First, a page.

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Long story short: We've got a system that we're moving from one server to another. At this point, the only issue is that there's an assembly missing on the new box. On the old box, we can see the assembly name, but for the life of us we can't figure out which dll the code is physically in so we can move it to the new box.

Is there some snazzy .net assembly widget that will tell you?

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up vote 2 down vote accepted

The assembly name should be the same as the DLL name. (Well, the DLL will have ".dll" on the end of course.) The assembly name is how the CLR works out which file to load!

Do you mean you can see the namespace used for some of the types?

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AHA! I didn't know that was an actual rule. Excellent, thanks! – Electrons_Ahoy Mar 6 '09 at 20:08
    
I don't think it is a law, more a rule of thumb. i used to load plugin classes from any and all .dll files in a given directory, iterating through multiple namespaces per file, and since a file has only one name... – Kris Mar 6 '09 at 20:11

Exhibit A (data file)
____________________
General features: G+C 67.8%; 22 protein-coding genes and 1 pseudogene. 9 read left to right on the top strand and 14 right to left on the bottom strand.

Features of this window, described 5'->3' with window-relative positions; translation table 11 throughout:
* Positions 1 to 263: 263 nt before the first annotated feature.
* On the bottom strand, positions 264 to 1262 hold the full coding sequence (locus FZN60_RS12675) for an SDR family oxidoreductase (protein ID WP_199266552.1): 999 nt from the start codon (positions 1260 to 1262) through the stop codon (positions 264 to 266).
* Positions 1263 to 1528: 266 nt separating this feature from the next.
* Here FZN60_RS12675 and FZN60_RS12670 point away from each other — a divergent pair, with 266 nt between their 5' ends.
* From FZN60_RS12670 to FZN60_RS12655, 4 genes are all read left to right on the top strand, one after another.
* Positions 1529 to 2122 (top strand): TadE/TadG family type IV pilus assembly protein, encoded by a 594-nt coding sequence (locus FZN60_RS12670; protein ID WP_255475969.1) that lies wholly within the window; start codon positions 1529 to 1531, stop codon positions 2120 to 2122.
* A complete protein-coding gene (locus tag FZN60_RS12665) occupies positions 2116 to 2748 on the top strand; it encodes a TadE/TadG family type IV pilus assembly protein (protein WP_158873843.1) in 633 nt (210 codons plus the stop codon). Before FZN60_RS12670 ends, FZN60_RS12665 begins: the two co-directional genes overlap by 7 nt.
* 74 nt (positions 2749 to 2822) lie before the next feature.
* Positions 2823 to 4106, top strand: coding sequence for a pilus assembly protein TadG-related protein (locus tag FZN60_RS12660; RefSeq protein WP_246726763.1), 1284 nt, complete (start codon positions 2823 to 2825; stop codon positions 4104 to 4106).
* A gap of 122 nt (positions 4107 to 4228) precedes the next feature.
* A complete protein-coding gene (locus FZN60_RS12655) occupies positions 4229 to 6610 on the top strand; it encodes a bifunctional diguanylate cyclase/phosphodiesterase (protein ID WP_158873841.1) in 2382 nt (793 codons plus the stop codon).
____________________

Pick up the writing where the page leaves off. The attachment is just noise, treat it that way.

@Kris: Assembly name => filename is a rule (the CLR tries .dll and .exe, with variations for satellite assemblies etc). Namespace => assembly name is just a convention. Big difference :) – Jon Skeet Mar 6 '09 at 20:14
    
That's pretty much exactly what i was trying to say. :) – Kris Mar 6 '09 at 20:17

I would use the .NET Reflector to load the main application , then look in the References section to see which assemblies are being referenced.

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did you try reflector?

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For running code you could start up Process Explorer and in the lower panel look at DLLs, the columns include the path to where a given assembly is loaded from

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